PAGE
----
No reinstatement if you can't do the work
In most instances, employees who take Family and Medical Leave Act (FMLA) leave for a work-related injury are entitled to reinstatement when their doctor releases them to return to work. But what happens when there’s a question about an employee’s ability to perform his job when he’s released from medical care?
The job and back problems
In the summer of 2001, Terry DeGraw began working as a material handler at Exide Technologies. His employment lasted until January 2007, when he was let go. In addition to driving a forklift, DeGraw was required to lift batteries weighing up to 80 pounds and walk, sit, lift, bend, and twist. He had back problems long before he began working as a material handler.
During his six years at Exide, DeGraw missed work three times and took FMLA leave because of back injuries. One flare-up required him to miss work in June and July 2006. That summer, he saw a Dr. Hanson, the employer’s physician. Dr. Hanson reviewed his medical records and ordered a CT scan. DeGraw received epidural steroid injections that summer, and Dr. Hanson eventually released him to return to his job at Exide.
Two weeks after returning to work, DeGraw complained about back pain. He spoke with his supervisor and again went on FMLA leave. Exide told him he couldn’t return to work until he received a medical release.
For the next few weeks, DeGraw saw a number of doctors, receiving multiple treatments for his back. In November, one of his personal doctors released him to return to work, but Exide sent him back to Dr. Hanson. In December, Dr. Hanson reviewed his medical history and scheduled an MRI of his back. After reviewing his history and conducting several exams, Dr. Hanson refused to release him to return to his job at Exide.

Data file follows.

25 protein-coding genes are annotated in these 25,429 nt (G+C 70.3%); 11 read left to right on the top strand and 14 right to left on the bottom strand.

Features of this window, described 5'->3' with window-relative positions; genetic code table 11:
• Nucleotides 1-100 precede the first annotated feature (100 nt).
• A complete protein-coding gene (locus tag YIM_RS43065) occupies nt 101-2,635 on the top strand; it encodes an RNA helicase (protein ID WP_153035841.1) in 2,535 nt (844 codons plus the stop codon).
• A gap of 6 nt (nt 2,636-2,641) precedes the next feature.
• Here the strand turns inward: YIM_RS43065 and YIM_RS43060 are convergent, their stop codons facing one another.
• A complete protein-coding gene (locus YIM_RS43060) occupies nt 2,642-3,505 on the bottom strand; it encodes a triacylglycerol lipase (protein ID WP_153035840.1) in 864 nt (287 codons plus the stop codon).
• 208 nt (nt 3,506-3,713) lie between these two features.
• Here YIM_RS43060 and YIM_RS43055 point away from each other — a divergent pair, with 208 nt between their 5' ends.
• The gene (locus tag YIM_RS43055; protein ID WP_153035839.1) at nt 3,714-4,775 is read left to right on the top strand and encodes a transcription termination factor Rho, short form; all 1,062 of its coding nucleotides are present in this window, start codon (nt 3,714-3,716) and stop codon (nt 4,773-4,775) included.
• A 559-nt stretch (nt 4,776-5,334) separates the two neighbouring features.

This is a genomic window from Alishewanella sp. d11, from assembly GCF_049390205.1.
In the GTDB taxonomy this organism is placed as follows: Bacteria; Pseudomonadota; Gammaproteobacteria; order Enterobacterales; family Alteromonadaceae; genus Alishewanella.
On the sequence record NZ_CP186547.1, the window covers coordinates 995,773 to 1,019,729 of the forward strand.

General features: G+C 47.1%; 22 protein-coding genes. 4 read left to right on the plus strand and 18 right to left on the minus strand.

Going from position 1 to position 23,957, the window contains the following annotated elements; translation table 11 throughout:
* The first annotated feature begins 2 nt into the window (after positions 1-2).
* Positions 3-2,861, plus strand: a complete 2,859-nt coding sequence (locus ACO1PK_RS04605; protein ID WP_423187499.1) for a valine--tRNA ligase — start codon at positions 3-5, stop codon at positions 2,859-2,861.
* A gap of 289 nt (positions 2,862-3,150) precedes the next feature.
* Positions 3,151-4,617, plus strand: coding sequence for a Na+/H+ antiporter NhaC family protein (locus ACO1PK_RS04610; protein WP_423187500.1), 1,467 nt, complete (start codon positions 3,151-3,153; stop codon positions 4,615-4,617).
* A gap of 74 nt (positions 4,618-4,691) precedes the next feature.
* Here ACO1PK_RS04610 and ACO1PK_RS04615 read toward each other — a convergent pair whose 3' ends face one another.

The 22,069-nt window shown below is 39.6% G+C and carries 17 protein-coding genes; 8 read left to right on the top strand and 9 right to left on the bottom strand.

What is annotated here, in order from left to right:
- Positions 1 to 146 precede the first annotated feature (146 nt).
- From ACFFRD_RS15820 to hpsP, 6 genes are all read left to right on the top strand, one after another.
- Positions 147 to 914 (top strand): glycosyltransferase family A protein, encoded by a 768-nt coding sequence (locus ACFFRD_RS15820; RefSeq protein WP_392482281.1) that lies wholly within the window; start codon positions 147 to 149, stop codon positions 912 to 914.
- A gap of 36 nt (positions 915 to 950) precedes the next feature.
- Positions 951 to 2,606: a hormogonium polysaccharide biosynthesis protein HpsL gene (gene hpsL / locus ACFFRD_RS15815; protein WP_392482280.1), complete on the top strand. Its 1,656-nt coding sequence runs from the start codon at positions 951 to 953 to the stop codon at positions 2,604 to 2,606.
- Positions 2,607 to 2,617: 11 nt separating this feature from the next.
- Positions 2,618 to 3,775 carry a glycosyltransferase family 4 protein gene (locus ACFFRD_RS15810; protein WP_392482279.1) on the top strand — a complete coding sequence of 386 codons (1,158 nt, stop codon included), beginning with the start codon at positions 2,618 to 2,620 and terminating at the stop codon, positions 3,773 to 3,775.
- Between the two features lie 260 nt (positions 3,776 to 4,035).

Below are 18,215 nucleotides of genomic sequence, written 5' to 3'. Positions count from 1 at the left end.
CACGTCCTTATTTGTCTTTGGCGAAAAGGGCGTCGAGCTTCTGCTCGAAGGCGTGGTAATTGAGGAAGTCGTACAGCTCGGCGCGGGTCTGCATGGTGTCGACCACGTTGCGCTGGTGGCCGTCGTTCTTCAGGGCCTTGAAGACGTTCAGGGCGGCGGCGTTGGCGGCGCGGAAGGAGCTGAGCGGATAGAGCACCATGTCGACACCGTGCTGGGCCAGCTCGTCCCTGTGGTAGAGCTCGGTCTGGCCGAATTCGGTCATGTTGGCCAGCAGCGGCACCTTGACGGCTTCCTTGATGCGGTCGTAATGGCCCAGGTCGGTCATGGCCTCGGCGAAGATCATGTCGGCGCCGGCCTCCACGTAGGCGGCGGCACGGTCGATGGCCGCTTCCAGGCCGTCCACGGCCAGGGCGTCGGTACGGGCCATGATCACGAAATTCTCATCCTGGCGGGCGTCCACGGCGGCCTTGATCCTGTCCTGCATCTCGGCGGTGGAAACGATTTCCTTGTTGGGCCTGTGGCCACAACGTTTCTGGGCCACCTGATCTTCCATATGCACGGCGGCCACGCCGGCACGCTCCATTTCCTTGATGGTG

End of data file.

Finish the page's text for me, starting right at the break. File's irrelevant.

Exide discharged DeGraw in January 2007 because there was no job he could work that was consistent with Dr. Hanson’s restrictions. DeGraw filed a lawsuit asserting he was fired in retaliation for filing a workers’ compensation claim and taking FMLA leave. He argued that his own doctor had cleared him to return to his material handler’s job, disputed Dr. Hanson’s medical conclusions that he couldn’t resume working for Exide, and criticized the nature and thoroughness of his exams.
Relying on Hanson
To defend against McGraw’s claims of retaliation, Exide had to show its decision was based on legitimate non-retaliatory reasons. In this case, the issue was whether Exide “honestly believed” DeGraw wasn’t capable of performing his job based on his medical condition. The question wasn’t whether the company was right but whether it had a good-faith belief that De-Graw couldn’t perform his former job without the very real possibility of re-injury or aggravation of his back condition.
The court rejected DeGraw’s retaliation claim and decided Exide was entitled to rely on Dr. Hanson’s conclusions. Although DeGraw was critical of him because he was “the company’s doctor,” Exide acted reasonably in relying on his conclusions. That’s because he had conducted reasonably thorough exams and taken DeGraw’s medical history and unsuccessful course of past back treatment into consideration. DeGraw’s pattern of recurring back injuries further supported Dr. Hanson’s conclusions and Exide’s reasonableness in relying on his recommendation. DeGraw v. Exide Technologies, Case No. 10-3303 (10th Cir., 2/10/12).
Oklahoma’s workers’ comp law and the FMLA both protect an individual’s right to return to his job after an injury or medical leave. An employer that doesn’t intend to return an employee to his former position must have competent medical information establishing that he isn’t physically capable of performing his former job. Otherwise, you may face a claim of discrimination or retaliation.